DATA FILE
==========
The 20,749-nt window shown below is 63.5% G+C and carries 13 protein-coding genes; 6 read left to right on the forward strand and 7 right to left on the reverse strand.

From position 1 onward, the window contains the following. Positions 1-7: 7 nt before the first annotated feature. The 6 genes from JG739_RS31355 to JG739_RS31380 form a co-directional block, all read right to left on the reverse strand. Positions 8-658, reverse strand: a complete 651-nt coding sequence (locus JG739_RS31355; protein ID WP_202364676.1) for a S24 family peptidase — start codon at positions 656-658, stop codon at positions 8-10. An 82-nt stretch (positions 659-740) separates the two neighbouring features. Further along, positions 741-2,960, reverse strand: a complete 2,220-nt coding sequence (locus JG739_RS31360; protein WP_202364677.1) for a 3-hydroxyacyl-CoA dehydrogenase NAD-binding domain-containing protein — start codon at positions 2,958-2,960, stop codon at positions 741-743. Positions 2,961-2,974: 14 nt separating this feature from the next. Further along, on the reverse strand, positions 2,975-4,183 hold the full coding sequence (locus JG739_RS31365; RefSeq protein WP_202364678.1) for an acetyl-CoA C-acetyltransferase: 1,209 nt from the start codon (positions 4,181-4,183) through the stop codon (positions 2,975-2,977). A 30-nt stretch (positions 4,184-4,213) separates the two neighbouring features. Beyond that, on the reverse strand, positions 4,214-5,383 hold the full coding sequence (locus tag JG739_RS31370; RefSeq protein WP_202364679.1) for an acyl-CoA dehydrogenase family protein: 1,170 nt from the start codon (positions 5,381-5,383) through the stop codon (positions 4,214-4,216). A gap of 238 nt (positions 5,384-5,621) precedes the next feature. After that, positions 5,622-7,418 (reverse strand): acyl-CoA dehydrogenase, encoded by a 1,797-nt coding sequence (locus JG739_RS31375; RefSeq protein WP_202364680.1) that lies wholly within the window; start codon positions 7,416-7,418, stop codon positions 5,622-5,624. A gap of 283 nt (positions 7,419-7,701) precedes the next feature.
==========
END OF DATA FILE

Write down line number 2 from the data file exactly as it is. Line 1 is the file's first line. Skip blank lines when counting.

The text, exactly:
From position 1 onward, the window contains the following. Positions 1-7: 7 nt before the first annotated feature. The 6 genes from JG739_RS31355 to JG739_RS31380 form a co-directional block, all read right to left on the reverse strand. Positions 8-658, reverse strand: a complete 651-nt coding sequence (locus JG739_RS31355; protein ID WP_202364676.1) for a S24 family peptidase — start codon at positions 656-658, stop codon at positions 8-10. An 82-nt stretch (positions 659-740) separates the two neighbouring features. Further along, positions 741-2,960, reverse strand: a complete 2,220-nt coding sequence (locus JG739_RS31360; protein WP_202364677.1) for a 3-hydroxyacyl-CoA dehydrogenase NAD-binding domain-containing protein — start codon at positions 2,958-2,960, stop codon at positions 741-743. Positions 2,961-2,974: 14 nt separating this feature from the next. Further along, on the reverse strand, positions 2,975-4,183 hold the full coding sequence (locus JG739_RS31365; RefSeq protein WP_202364678.1) for an acetyl-CoA C-acetyltransferase: 1,209 nt from the start codon (positions 4,181-4,183) through the stop codon (positions 2,975-2,977). A 30-nt stretch (positions 4,184-4,213) separates the two neighbouring features. Beyond that, on the reverse strand, positions 4,214-5,383 hold the full coding sequence (locus tag JG739_RS31370; RefSeq protein WP_202364679.1) for an acyl-CoA dehydrogenase family protein: 1,170 nt from the start codon (positions 5,381-5,383) through the stop codon (positions 4,214-4,216). A gap of 238 nt (positions 5,384-5,621) precedes the next feature. After that, positions 5,622-7,418 (reverse strand): acyl-CoA dehydrogenase, encoded by a 1,797-nt coding sequence (locus JG739_RS31375; RefSeq protein WP_202364680.1) that lies wholly within the window; start codon positions 7,416-7,418, stop codon positions 5,622-5,624. A gap of 283 nt (positions 7,419-7,701) precedes the next feature.